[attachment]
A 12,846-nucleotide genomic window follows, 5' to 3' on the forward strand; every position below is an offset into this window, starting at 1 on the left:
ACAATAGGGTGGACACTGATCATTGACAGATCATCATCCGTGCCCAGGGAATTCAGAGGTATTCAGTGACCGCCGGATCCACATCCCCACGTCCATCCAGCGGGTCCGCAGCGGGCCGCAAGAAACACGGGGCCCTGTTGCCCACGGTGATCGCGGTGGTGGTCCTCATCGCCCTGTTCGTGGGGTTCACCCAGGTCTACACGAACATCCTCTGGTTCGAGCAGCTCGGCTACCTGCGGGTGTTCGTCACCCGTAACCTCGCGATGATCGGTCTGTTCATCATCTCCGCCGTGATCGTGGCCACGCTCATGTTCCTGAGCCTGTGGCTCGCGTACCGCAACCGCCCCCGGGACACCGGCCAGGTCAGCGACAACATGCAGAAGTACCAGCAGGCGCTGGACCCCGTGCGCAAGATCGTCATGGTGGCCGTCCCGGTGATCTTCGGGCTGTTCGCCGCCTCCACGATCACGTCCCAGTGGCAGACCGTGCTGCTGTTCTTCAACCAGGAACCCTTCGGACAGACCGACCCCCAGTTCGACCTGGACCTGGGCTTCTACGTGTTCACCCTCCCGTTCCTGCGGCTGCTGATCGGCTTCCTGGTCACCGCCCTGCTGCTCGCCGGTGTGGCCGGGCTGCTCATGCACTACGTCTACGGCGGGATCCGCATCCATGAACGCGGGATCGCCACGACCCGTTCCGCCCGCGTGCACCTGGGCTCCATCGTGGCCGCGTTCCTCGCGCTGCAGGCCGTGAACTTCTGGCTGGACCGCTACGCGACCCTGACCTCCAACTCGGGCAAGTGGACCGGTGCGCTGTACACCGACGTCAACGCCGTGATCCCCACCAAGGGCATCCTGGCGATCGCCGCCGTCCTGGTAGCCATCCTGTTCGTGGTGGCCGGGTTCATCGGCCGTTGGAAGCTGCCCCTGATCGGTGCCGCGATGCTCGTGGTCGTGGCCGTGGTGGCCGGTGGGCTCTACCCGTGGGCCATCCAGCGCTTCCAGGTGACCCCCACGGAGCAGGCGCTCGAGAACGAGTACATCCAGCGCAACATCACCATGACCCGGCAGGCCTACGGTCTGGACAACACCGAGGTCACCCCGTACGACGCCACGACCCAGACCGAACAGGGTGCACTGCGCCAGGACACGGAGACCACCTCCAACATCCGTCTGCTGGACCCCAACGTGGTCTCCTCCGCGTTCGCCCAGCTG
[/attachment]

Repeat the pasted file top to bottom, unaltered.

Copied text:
A 12,846-nucleotide genomic window follows, 5' to 3' on the forward strand; every position below is an offset into this window, starting at 1 on the left:
ACAATAGGGTGGACACTGATCATTGACAGATCATCATCCGTGCCCAGGGAATTCAGAGGTATTCAGTGACCGCCGGATCCACATCCCCACGTCCATCCAGCGGGTCCGCAGCGGGCCGCAAGAAACACGGGGCCCTGTTGCCCACGGTGATCGCGGTGGTGGTCCTCATCGCCCTGTTCGTGGGGTTCACCCAGGTCTACACGAACATCCTCTGGTTCGAGCAGCTCGGCTACCTGCGGGTGTTCGTCACCCGTAACCTCGCGATGATCGGTCTGTTCATCATCTCCGCCGTGATCGTGGCCACGCTCATGTTCCTGAGCCTGTGGCTCGCGTACCGCAACCGCCCCCGGGACACCGGCCAGGTCAGCGACAACATGCAGAAGTACCAGCAGGCGCTGGACCCCGTGCGCAAGATCGTCATGGTGGCCGTCCCGGTGATCTTCGGGCTGTTCGCCGCCTCCACGATCACGTCCCAGTGGCAGACCGTGCTGCTGTTCTTCAACCAGGAACCCTTCGGACAGACCGACCCCCAGTTCGACCTGGACCTGGGCTTCTACGTGTTCACCCTCCCGTTCCTGCGGCTGCTGATCGGCTTCCTGGTCACCGCCCTGCTGCTCGCCGGTGTGGCCGGGCTGCTCATGCACTACGTCTACGGCGGGATCCGCATCCATGAACGCGGGATCGCCACGACCCGTTCCGCCCGCGTGCACCTGGGCTCCATCGTGGCCGCGTTCCTCGCGCTGCAGGCCGTGAACTTCTGGCTGGACCGCTACGCGACCCTGACCTCCAACTCGGGCAAGTGGACCGGTGCGCTGTACACCGACGTCAACGCCGTGATCCCCACCAAGGGCATCCTGGCGATCGCCGCCGTCCTGGTAGCCATCCTGTTCGTGGTGGCCGGGTTCATCGGCCGTTGGAAGCTGCCCCTGATCGGTGCCGCGATGCTCGTGGTCGTGGCCGTGGTGGCCGGTGGGCTCTACCCGTGGGCCATCCAGCGCTTCCAGGTGACCCCCACGGAGCAGGCGCTCGAGAACGAGTACATCCAGCGCAACATCACCATGACCCGGCAGGCCTACGGTCTGGACAACACCGAGGTCACCCCGTACGACGCCACGACCCAGACCGAACAGGGTGCACTGCGCCAGGACACGGAGACCACCTCCAACATCCGTCTGCTGGACCCCAACGTGGTCTCCTCCGCGTTCGCCCAGCTG